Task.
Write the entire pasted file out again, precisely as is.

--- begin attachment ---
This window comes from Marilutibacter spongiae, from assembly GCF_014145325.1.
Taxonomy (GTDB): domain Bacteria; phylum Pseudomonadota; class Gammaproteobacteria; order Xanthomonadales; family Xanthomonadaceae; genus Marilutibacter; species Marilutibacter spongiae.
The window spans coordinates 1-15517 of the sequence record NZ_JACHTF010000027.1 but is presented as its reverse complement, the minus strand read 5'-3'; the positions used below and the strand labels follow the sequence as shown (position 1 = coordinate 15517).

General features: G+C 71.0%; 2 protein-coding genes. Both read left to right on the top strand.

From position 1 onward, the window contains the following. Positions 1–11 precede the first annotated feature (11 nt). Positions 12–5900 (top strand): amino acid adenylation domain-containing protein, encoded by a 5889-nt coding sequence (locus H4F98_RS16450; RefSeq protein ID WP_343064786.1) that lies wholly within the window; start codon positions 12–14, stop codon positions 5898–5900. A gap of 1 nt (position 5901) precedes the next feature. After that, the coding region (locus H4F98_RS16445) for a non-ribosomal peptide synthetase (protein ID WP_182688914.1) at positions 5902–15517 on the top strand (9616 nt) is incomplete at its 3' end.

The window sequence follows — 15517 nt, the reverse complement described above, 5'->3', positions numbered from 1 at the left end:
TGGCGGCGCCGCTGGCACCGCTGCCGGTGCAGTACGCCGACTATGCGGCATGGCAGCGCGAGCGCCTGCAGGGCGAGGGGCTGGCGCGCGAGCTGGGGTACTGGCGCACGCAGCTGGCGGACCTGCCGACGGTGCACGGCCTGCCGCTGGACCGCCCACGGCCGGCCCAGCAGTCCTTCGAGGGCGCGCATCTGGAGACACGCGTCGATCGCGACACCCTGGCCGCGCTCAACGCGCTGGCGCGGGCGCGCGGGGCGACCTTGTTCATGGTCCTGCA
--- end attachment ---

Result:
This window comes from Marilutibacter spongiae, from assembly GCF_014145325.1.
Taxonomy (GTDB): domain Bacteria; phylum Pseudomonadota; class Gammaproteobacteria; order Xanthomonadales; family Xanthomonadaceae; genus Marilutibacter; species Marilutibacter spongiae.
The window spans coordinates 1-15517 of the sequence record NZ_JACHTF010000027.1 but is presented as its reverse complement, the minus strand read 5'-3'; the positions used below and the strand labels follow the sequence as shown (position 1 = coordinate 15517).

General features: G+C 71.0%; 2 protein-coding genes. Both read left to right on the top strand.

From position 1 onward, the window contains the following. Positions 1–11 precede the first annotated feature (11 nt). Positions 12–5900 (top strand): amino acid adenylation domain-containing protein, encoded by a 5889-nt coding sequence (locus H4F98_RS16450; RefSeq protein ID WP_343064786.1) that lies wholly within the window; start codon positions 12–14, stop codon positions 5898–5900. A gap of 1 nt (position 5901) precedes the next feature. After that, the coding region (locus H4F98_RS16445) for a non-ribosomal peptide synthetase (protein ID WP_182688914.1) at positions 5902–15517 on the top strand (9616 nt) is incomplete at its 3' end.

The window sequence follows — 15517 nt, the reverse complement described above, 5'->3', positions numbered from 1 at the left end:
TGGCGGCGCCGCTGGCACCGCTGCCGGTGCAGTACGCCGACTATGCGGCATGGCAGCGCGAGCGCCTGCAGGGCGAGGGGCTGGCGCGCGAGCTGGGGTACTGGCGCACGCAGCTGGCGGACCTGCCGACGGTGCACGGCCTGCCGCTGGACCGCCCACGGCCGGCCCAGCAGTCCTTCGAGGGCGCGCATCTGGAGACACGCGTCGATCGCGACACCCTGGCCGCGCTCAACGCGCTGGCGCGGGCGCGCGGGGCGACCTTGTTCATGGTCCTGCA